Professor Ron Pongdee brings innovative teaching style to the chemistry classroom

Pictured: Professor of Chemistry Dr. Ron Pongdee. Photo by Mandy Moe Pwint Tu (C’21).

By Samuel Carter
Contributing Writer

When entering Dr. Ron Pongdee’s organic chemistry classroom, one immediately notices students facing not him, but each other. They arrange in self-managed teams to discuss and solve problems in the subject, all while mastering a new concept along the way. Instead of standing at the projector and lecturing, Pongdee walks about the classroom offering help and direction as needed. The students’ engagement, along with his accessibility, create a noticeably energetic learning environment.

This teaching strategy is known as “Process Oriented Guided Inquiry Learning,” abbreviated POGIL. It seems foreign to many educators and students alike, but Pongdee finds it an effective alternative to the orthodox lecture.

Pongdee’s desire to innovate in the classroom comes from a desire to share the subject he loves: chemistry. This passion first took hold in his high school chemistry class in rural, southeastern Kentucky. His teacher sparked an interest that he carried with him as he attended Vanderbilt University for his bachelor’s degree. During his years as an undergraduate, he was especially intrigued by organic chemistry.

“It was like a big jigsaw puzzle,” he said, “and you’re trying to figure out how the pieces fit together.”

He continued to explore how to solve this puzzle as he received his doctoral degree from Texas A&M University. He intended to work for a pharmaceutical company after receiving his Ph.D., but when he received the opportunity to mentor several undergraduate students, his perspective changed.

Speaking on the mentorship, he said, “I found the experience really interesting and rewarding to teach them not just the conceptual, but technical aspects, so at that time I started thinking I should pursue a career in academia instead.”

He pursued this career, beginning at Colorado College, a liberal arts college in Colorado Springs. The university was very open to new teaching strategies, and he took advantage of this by experimenting with both lecture and application-based classrooms.

When he looked to move from Colorado Springs, Pongdee found Sewanee to be perfect for his family and teaching strategy. Geographically, it offered proximity to family members. As for his career in education, Sewanee’s personalized education experiences and socially-connected classrooms were very appealing. In 2010, he joined the chemistry department and brought his innovative teaching style, POGIL, with him.

Pongdee was first introduced to POGIL in 2009, when still at Colorado College. He attended a workshop funded by grants from the National Science Foundation that taught the new program.

The POGIL pedagogy consists of small, self-managed teams of students with a manager, scribe, analyst, and ambassador. Each student takes on a different role in each class, and they work through a packet exploring the concept together. During this time, the instructor fields questions and gives direction where needed.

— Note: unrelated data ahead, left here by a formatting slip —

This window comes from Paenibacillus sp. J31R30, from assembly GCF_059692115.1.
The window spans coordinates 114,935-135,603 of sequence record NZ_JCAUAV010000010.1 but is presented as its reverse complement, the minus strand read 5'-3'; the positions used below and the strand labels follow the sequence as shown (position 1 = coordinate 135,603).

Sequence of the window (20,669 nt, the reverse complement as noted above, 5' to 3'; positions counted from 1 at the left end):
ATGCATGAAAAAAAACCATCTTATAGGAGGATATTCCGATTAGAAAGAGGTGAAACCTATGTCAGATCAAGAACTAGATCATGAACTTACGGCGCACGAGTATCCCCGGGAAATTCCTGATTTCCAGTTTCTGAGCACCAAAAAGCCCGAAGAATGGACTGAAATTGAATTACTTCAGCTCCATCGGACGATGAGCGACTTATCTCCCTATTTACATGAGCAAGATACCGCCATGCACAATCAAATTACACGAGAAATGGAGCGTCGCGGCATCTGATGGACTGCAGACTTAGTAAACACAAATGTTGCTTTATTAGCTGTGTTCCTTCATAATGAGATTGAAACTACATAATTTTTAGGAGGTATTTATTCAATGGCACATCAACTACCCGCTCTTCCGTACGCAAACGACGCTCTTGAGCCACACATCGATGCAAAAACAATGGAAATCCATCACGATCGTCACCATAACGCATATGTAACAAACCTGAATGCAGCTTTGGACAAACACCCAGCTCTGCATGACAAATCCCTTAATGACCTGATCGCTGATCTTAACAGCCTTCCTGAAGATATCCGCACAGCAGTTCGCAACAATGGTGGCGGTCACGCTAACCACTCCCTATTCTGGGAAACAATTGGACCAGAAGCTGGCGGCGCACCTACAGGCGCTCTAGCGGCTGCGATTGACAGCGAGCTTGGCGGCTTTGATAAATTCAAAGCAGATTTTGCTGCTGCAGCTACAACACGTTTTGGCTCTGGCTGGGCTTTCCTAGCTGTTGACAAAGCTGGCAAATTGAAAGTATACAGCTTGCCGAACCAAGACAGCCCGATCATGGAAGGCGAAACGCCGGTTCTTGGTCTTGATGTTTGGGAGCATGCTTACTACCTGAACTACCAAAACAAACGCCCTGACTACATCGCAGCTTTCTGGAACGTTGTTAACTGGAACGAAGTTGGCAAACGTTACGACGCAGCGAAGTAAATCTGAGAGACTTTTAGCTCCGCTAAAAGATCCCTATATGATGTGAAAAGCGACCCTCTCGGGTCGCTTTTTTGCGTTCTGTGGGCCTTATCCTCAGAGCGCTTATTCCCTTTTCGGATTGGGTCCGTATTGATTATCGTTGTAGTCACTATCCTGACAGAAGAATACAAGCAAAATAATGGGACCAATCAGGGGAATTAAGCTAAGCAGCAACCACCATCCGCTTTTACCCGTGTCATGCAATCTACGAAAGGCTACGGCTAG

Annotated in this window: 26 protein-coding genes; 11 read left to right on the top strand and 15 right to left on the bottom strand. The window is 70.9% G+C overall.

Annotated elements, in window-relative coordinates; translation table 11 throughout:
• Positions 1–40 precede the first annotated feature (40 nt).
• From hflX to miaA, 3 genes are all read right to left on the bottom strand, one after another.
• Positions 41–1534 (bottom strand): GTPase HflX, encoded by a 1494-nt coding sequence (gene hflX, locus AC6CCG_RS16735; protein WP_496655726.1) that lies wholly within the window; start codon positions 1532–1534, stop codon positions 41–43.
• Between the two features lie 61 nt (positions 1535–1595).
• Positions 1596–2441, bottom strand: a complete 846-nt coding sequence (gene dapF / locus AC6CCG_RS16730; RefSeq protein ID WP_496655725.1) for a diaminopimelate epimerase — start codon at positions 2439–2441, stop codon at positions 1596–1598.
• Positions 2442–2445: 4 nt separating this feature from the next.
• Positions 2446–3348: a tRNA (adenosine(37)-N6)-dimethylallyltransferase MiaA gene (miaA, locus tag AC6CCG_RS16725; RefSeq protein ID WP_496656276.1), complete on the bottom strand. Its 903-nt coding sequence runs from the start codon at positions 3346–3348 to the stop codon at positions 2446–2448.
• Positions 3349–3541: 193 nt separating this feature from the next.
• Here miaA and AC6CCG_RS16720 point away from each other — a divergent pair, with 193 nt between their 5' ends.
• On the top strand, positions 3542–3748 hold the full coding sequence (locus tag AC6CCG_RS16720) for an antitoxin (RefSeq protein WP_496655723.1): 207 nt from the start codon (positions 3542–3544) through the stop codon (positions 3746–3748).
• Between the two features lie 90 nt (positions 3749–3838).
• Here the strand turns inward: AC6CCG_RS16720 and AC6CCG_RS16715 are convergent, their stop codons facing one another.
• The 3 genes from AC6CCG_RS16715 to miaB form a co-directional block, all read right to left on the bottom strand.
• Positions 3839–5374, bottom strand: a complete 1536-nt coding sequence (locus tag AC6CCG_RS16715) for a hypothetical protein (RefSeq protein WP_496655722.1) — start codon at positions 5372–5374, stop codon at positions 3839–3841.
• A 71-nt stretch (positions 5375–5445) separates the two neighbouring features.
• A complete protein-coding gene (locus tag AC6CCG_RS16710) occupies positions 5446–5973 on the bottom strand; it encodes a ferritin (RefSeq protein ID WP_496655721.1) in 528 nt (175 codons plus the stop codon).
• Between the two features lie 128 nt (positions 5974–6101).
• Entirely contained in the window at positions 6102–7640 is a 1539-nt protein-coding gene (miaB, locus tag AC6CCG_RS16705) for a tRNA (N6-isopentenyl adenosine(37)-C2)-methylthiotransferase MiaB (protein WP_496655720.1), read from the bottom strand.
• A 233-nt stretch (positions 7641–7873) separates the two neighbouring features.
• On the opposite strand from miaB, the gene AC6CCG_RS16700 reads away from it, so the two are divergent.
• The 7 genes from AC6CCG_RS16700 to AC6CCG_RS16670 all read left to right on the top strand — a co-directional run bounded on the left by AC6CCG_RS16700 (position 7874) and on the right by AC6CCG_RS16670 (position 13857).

Instead of simply feeding facts to the students, POGIL allows each student to observe the concept in action and then discuss the implications of it with one another. The method has been found successful in teaching both course material and soft skills, which are attributes that improve a student’s ability to interact effectively. Such skills include communication, teamwork, critical thinking, and management.

Pongdee wasn’t certain of the efficacy of the program when he first attended the workshop. “I was a little skeptical,” he said, “but it was very eye-opening for me. It made me think about what I really wanted to teach my students when they come into class.”

After attending, he elected to use the pedagogy because he felt it equipped students with necessary skills that go beyond simply looking at data. It helps them analyze the information in a way that will teach them to communicate with colleagues as they pursue their careers.

“Learning is a social enterprise,” he said, “it’s a dialogue. You’re exchanging questions and asking deeper questions related to those.”

Considering this, Pongdee finds POGIL successful because it allows students to engage in a social environment that builds confidence and masters concepts.

However, success must also be gauged by student feedback. Cade Sterling (C’22), a current student in Pongdee’s organic chemistry class, appreciates the ingenuity of the teaching style. “It yields better results than regular teaching methods,” he said, “and it creates an organic understanding of normally complex concepts.” Conner McReynolds (C’22) and Sully McCreery (C’22) both appreciated the class not revolving around lecture and found POGIL to be a more engaging way to learn.

When asked if he thought the POGIL strategy will catch on among colleagues and fellow universities, Pongdee expressed optimism but understood why some may be hesitant. He explained, “You have to be comfortable that you’re not in control of the classroom anymore. The students are in control; they’re asking questions, and you’re responding in real time.” He understands that it may not appeal to some because of this, but he hopes the sciences will become more innovative in the classroom in the future.